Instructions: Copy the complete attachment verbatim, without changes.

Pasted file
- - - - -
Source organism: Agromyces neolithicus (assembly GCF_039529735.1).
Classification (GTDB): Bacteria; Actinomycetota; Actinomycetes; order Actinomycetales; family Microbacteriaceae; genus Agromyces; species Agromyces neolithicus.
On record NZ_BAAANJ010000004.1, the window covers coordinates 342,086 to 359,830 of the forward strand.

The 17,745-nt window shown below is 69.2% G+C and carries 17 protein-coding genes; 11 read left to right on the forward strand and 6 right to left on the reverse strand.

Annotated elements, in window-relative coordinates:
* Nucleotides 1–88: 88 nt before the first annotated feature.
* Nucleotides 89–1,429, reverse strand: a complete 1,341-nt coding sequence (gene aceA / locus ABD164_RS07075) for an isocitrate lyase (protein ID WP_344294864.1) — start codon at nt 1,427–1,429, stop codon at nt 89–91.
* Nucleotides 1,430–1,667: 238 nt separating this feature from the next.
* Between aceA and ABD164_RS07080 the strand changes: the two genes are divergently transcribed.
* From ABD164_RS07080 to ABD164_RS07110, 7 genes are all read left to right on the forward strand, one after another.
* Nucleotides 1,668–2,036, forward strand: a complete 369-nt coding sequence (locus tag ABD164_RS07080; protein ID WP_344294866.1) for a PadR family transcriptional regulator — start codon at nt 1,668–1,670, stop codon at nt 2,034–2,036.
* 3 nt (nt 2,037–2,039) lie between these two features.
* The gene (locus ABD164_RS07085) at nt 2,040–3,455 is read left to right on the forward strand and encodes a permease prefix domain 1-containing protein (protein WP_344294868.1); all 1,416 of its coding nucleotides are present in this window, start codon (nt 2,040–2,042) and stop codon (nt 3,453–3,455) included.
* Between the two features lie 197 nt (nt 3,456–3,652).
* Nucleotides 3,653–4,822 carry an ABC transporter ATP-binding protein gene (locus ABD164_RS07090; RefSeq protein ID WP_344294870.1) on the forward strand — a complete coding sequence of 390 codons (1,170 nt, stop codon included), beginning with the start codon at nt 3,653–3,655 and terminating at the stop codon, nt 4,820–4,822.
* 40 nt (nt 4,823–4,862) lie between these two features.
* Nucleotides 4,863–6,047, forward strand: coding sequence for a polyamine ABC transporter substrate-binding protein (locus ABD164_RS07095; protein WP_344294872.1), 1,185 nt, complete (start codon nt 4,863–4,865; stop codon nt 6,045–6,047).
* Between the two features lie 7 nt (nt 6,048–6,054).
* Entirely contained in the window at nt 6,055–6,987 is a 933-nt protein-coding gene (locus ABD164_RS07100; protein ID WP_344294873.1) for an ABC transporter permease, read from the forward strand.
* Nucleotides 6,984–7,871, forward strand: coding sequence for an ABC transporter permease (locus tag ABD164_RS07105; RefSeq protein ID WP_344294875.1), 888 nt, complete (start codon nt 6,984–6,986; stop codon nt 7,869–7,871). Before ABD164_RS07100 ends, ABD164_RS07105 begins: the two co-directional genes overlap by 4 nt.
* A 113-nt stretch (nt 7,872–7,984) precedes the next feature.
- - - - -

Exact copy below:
Source organism: Agromyces neolithicus (assembly GCF_039529735.1).
Classification (GTDB): Bacteria; Actinomycetota; Actinomycetes; order Actinomycetales; family Microbacteriaceae; genus Agromyces; species Agromyces neolithicus.
On record NZ_BAAANJ010000004.1, the window covers coordinates 342,086 to 359,830 of the forward strand.

The 17,745-nt window shown below is 69.2% G+C and carries 17 protein-coding genes; 11 read left to right on the forward strand and 6 right to left on the reverse strand.

Annotated elements, in window-relative coordinates:
* Nucleotides 1–88: 88 nt before the first annotated feature.
* Nucleotides 89–1,429, reverse strand: a complete 1,341-nt coding sequence (gene aceA / locus ABD164_RS07075) for an isocitrate lyase (protein ID WP_344294864.1) — start codon at nt 1,427–1,429, stop codon at nt 89–91.
* Nucleotides 1,430–1,667: 238 nt separating this feature from the next.
* Between aceA and ABD164_RS07080 the strand changes: the two genes are divergently transcribed.
* From ABD164_RS07080 to ABD164_RS07110, 7 genes are all read left to right on the forward strand, one after another.
* Nucleotides 1,668–2,036, forward strand: a complete 369-nt coding sequence (locus tag ABD164_RS07080; protein ID WP_344294866.1) for a PadR family transcriptional regulator — start codon at nt 1,668–1,670, stop codon at nt 2,034–2,036.
* 3 nt (nt 2,037–2,039) lie between these two features.
* The gene (locus ABD164_RS07085) at nt 2,040–3,455 is read left to right on the forward strand and encodes a permease prefix domain 1-containing protein (protein WP_344294868.1); all 1,416 of its coding nucleotides are present in this window, start codon (nt 2,040–2,042) and stop codon (nt 3,453–3,455) included.
* Between the two features lie 197 nt (nt 3,456–3,652).
* Nucleotides 3,653–4,822 carry an ABC transporter ATP-binding protein gene (locus ABD164_RS07090; RefSeq protein ID WP_344294870.1) on the forward strand — a complete coding sequence of 390 codons (1,170 nt, stop codon included), beginning with the start codon at nt 3,653–3,655 and terminating at the stop codon, nt 4,820–4,822.
* 40 nt (nt 4,823–4,862) lie between these two features.
* Nucleotides 4,863–6,047, forward strand: coding sequence for a polyamine ABC transporter substrate-binding protein (locus ABD164_RS07095; protein WP_344294872.1), 1,185 nt, complete (start codon nt 4,863–4,865; stop codon nt 6,045–6,047).
* Between the two features lie 7 nt (nt 6,048–6,054).
* Entirely contained in the window at nt 6,055–6,987 is a 933-nt protein-coding gene (locus ABD164_RS07100; protein ID WP_344294873.1) for an ABC transporter permease, read from the forward strand.
* Nucleotides 6,984–7,871, forward strand: coding sequence for an ABC transporter permease (locus tag ABD164_RS07105; RefSeq protein ID WP_344294875.1), 888 nt, complete (start codon nt 6,984–6,986; stop codon nt 7,869–7,871). Before ABD164_RS07100 ends, ABD164_RS07105 begins: the two co-directional genes overlap by 4 nt.
* A 113-nt stretch (nt 7,872–7,984) precedes the next feature.